Government leaders need to take ownership of cross-channel travel chaos, which is threatening to cripple Kent's tourism industry.
That's the message from Deirdre Wells, chief executive officer for Visit Kent, who says recent delays at Dover and Folkestone, and the resulting gridlock on Kent's roads, were a predictable effect of Brexit and need to be addressed quickly.
Speaking to KentOnline she said Kent businesses had hoped this year would be an opportunity to recover in the aftermath of the pandemic, but transport chaos meant they were facing losses again.
"Many of them had suffered during Covid with 50/60% losses, so all the forecasts for this summer were very strong indeed," she explained. "What I'm hearing from a number of our businesses is that again this weekend they were losing 40-50% of footfall.
"It's incredibly difficult and distressing for the people who are going abroad, but what effectively happens is the main arteries into Kent get completely gummed up. It's very difficult for people to get around and do their daily business."
She said the problems were damaging the perception of Kent, adding: "We're doing all we can to promote the county and all the fantastic assets that it has, and the wonderful landscape and are coast and heritage, and if all people are seeing is lorry park then that is really difficult.
"I think the important thing is it gets resolved soon. I think we all understand why it's happened. It was an inevitable outcome from Brexit. I saw this modelling four or five years ago, what could happen if we ended up leaving without free movement.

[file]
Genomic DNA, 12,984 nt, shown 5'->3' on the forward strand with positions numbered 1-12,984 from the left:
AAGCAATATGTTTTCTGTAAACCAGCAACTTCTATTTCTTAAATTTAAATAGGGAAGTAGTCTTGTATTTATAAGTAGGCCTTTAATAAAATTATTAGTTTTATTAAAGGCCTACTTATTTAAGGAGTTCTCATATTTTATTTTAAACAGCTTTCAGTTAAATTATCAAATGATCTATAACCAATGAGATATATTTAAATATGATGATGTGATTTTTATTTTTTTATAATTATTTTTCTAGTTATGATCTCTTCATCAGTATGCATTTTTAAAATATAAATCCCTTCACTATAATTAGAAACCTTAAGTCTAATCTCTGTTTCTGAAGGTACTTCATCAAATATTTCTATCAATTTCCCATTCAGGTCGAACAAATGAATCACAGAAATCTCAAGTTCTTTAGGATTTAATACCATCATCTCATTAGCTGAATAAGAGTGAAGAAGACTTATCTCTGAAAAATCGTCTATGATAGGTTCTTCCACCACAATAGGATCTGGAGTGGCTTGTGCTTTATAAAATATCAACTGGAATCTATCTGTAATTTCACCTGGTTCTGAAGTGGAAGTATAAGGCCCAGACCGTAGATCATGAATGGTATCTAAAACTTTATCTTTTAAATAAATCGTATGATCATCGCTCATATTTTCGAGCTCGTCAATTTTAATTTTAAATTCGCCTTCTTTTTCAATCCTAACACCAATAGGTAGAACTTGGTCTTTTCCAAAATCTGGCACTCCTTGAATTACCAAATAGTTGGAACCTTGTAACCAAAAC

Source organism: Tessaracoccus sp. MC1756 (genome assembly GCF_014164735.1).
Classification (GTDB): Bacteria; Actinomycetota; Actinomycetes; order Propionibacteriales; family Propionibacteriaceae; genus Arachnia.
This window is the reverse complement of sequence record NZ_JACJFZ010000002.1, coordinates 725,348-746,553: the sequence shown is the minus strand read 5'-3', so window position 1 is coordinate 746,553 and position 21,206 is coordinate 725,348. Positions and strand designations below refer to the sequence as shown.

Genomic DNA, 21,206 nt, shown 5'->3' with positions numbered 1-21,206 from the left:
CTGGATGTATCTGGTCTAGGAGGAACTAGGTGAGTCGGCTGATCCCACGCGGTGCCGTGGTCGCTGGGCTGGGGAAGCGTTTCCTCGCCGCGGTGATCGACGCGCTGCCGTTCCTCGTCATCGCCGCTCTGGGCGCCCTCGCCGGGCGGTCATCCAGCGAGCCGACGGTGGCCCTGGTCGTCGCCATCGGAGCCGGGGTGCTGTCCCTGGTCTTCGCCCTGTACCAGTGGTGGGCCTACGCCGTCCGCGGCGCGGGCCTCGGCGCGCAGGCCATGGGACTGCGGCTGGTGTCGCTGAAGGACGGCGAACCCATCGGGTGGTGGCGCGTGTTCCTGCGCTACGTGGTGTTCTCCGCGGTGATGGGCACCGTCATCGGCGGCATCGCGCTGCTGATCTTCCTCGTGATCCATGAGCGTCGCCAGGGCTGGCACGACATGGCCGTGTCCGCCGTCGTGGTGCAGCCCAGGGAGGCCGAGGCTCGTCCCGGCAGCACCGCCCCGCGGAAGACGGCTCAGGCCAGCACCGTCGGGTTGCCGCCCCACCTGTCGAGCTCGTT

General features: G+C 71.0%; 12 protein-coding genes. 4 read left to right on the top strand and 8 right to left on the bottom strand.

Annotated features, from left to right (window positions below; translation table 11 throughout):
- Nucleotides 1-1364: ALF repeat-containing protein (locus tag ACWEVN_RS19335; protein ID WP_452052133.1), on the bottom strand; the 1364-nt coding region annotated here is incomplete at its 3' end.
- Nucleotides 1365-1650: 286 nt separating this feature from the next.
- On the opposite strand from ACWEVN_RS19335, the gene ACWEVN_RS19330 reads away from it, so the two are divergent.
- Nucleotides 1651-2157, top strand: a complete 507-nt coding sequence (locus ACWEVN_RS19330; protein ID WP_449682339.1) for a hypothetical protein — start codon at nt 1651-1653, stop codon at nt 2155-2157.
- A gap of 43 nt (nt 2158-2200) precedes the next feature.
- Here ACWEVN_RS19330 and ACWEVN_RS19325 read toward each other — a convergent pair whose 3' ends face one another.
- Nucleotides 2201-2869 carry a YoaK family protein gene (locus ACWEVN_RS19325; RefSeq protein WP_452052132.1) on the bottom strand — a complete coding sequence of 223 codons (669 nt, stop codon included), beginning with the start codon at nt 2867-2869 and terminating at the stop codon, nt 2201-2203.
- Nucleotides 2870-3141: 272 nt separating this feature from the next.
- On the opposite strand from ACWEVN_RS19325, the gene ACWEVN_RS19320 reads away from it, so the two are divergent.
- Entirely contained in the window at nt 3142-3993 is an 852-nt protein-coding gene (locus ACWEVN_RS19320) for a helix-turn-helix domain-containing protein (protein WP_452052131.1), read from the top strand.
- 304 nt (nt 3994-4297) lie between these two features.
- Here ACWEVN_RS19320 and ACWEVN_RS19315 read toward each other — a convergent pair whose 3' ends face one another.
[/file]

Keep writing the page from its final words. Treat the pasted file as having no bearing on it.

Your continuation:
"It's inevitable but we've got to get past this and we've got to get a solution for our holiday makers, whether they're going abroad, or whether they're French people coming in, we need this to be better, not only for Kent but we've got to get this right for the UK.
"We need to have a system at the port that is reflective of our position as a major economy around the world, and we need to get people around the table to have a conversation about how do we do that.
"We need a better relationship with out French counterparts, we need to be collaborative, and we need to be constructive. I don't think pointing the finger helps anybody because basically what we want to do is support business on both sides of the Channel."
She added that Visit Kent was trying to encourage more people to travel by train into the county, particularly those travelling from London, but that significant tourist attractions were being affected by falling visitor numbers.
"Am I optimistic that we've seen the worst of it? Not so much. I'm worried about what the next few weeks are going to bring, and I'm even more worried about what the impact will be for this time next year because what we need is for people to see Kent as a fantastic destination to visit, to drive through effectively but also to stop and spend some time.
"We have to deal with what we've got to deal with at the moment, but I would be fully supportive of Kent County Council's appeal to government that this needs a review by the national infrastructure commission. We need this sorted."
Earlier today it was revealed the critical incident declared at Dover due to cross-channel chaos has been stood down, but business owners say more must be done to prevent a repeat.
The visitor economy is worth £4 billion to Kent and £157 billion to the rest of the country, and Deirdre thinks that future leaders of the country need to recognise its importance.
She added: "It's important and it was, prior to the pandemic, one of the fastest growing service industries, so I'd like their personal commitment to the visitor economy, and to say we need to get out infrastructure right.
"The decision to leave the European Union has been made but we need to make sure the systems we've put in place to replace that are supportive of the economic growth."